So that really changes the business side. And they may not understand that and feel that they may not be well-suited to engage with them, or how do you make decisions and feel confident.
So I think that educational background may really help some of that C-Suite team that may not have gone through an engineering background and feels kind of like that imposter syndrome. Like, "Oh, I'm running this company, but do I really know what the best outcome is knowing all of the intricacies behind it?"
Nicci Brown: What kind of support does someone have when they're taking these microcredentials? Of course, as you mentioned, they could be in another country, completely different time zones. So if they see something, they're like, "I just don't quite get it," what can they do?
Regina Rodriguez: Yeah. If they are engaged in the course. So we're running the courses out of our Canvas site. So any UF student would be having access to a Canvas site where they have additional resources, they have quizzes or assignments and they'd have direct access to the instructor that developed that course. So whether it's the hybrid course where they get to talk to a professor once a week for an hour at a time, and the professor will lecture through Zoom and they can also have office hours. So that direct communication with the instructor is present.
We also have a team at the Office of Professional Development Workforce here at the University of Florida. And that team is fantastic about being able to mentor these learners in terms of like, "Hey, we have these courses, this is how you would package them. These are the upcoming courses that are coming about." We typically host webinars and info sessions before launching any of the synchronous lectures and synchronous courses so that people can have an opportunity to meet the professor and understand the expectations of the course.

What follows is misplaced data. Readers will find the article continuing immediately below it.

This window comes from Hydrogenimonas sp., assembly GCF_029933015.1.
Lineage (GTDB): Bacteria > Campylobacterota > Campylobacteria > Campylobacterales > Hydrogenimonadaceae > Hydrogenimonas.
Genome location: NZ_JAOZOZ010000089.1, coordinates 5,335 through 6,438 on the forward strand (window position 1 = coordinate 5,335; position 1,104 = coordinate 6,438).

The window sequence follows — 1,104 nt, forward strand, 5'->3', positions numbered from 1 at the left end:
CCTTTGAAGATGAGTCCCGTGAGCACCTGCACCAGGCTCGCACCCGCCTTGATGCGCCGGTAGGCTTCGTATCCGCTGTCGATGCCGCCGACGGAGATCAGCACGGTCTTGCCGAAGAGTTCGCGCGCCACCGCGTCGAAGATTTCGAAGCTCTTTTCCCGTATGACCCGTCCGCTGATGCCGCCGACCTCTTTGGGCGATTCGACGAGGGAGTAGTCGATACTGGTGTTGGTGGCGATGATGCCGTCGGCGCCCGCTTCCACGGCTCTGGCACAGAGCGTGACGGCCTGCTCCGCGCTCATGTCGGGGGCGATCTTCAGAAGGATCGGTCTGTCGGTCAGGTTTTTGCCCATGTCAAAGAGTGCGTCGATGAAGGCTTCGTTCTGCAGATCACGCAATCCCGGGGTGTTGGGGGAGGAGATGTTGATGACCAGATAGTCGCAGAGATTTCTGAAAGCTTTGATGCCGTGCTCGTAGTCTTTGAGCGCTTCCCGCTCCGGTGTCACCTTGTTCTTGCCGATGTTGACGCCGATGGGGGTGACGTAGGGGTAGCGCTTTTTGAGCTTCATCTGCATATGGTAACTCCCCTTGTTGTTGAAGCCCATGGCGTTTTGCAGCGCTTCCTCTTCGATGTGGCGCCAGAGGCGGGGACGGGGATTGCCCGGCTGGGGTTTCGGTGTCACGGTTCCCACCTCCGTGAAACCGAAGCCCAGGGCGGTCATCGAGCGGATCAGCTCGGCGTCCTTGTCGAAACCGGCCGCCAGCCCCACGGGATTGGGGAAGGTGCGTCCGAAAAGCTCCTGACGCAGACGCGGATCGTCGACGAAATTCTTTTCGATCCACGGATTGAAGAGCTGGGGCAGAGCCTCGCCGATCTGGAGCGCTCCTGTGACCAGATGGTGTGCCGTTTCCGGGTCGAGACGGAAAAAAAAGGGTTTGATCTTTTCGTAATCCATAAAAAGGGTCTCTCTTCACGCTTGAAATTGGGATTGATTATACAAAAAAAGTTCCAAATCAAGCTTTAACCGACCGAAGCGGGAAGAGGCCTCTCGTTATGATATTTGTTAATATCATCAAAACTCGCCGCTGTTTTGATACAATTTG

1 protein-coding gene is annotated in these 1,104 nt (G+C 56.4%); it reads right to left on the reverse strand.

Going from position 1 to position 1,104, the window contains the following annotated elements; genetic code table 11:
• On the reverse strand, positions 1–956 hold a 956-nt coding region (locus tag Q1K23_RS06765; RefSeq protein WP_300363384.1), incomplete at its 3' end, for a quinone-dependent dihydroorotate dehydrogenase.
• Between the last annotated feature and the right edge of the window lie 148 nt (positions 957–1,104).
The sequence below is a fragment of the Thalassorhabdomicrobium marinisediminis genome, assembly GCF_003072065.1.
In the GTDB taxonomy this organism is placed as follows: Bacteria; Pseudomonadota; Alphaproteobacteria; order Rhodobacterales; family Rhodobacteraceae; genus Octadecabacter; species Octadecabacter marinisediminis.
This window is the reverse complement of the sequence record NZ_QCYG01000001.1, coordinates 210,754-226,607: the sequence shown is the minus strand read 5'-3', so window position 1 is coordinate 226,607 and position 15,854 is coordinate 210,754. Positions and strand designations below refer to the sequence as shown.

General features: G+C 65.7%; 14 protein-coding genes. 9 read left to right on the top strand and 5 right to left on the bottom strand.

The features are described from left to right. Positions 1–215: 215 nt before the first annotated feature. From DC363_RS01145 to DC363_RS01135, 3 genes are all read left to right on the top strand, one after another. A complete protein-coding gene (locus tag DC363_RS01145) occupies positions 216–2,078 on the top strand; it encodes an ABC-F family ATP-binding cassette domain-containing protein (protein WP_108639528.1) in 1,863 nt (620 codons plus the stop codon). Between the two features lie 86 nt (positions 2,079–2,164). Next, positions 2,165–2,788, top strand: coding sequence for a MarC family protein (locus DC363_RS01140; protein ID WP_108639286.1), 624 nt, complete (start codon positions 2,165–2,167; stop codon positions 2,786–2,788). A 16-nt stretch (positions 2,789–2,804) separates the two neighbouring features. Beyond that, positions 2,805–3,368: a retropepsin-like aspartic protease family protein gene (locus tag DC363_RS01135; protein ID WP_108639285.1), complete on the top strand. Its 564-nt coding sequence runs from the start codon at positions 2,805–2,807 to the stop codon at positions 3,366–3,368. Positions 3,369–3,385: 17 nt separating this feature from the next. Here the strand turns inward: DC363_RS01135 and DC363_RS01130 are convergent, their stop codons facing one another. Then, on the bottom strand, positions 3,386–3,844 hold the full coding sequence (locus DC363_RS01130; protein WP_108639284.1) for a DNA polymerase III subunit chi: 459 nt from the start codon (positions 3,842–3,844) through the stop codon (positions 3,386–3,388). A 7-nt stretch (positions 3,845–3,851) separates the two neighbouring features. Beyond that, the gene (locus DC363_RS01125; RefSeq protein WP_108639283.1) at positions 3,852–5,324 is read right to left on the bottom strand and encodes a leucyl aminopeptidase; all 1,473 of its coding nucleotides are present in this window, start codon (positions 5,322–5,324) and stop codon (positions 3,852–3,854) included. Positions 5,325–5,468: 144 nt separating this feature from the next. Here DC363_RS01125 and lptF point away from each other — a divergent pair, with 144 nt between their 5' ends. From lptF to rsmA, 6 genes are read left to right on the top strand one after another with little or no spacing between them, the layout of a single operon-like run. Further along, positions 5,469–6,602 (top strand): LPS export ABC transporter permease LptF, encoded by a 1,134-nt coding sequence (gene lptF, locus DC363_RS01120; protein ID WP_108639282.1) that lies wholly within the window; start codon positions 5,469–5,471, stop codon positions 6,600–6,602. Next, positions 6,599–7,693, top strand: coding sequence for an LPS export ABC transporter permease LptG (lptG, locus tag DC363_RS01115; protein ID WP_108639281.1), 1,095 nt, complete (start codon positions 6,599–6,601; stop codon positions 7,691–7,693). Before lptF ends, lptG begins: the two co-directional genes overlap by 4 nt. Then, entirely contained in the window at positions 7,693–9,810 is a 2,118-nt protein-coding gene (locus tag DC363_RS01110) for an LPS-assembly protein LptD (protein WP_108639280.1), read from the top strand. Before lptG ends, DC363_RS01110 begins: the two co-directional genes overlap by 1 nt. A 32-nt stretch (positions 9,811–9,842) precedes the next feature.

Nicci Brown: It sounds like a very robust system. How and when did this program get started?
Regina Rodriguez: Well about this time last year.
Nicci Brown: Oh my goodness.
Regina Rodriguez: About this time last year, probably early summer of last year in 2021, the provost felt like this was one of the key missing pieces in the AI vision that he had for the university, how to educate and properly train the workforce. And he was thinking about the state of Florida. We thought about, well, why not the entire world? And that's where some of the courses came in where you didn't have to come to campus, you didn't have to come to a specific facility to be educated on these.
So we worked with a faculty through all of last summer. So we had faculty here during the summer developing and building the instructional design, working with video and audio through the COIP Center, which creates the content for the videos. And then we started delivering the short courses. The first short course started in September of last year, so just about one year from today, we launched the first short course. And since then, we have probably over 3,000 learners to date.
The way that the courses are set up is that we developed each of these seven courses in three different modalities. There's a one-hour, a four-hour and a 15-hour modality for each of the courses. So say that you only wanted to gain a little bit of understanding, kind of just taste the palette and then understand what it was, the one-hour short course is actually offered for free. So that one-hour modality for all seven short courses, anybody can take.
If you're here in the state of Florida, if you're in Kenya, if you're in China. So that one-hour, there's seven one-hour courses that can be taken at no cost. The focus there was to engage as many people as possible with this understanding and the way that the courses were going to be delivered.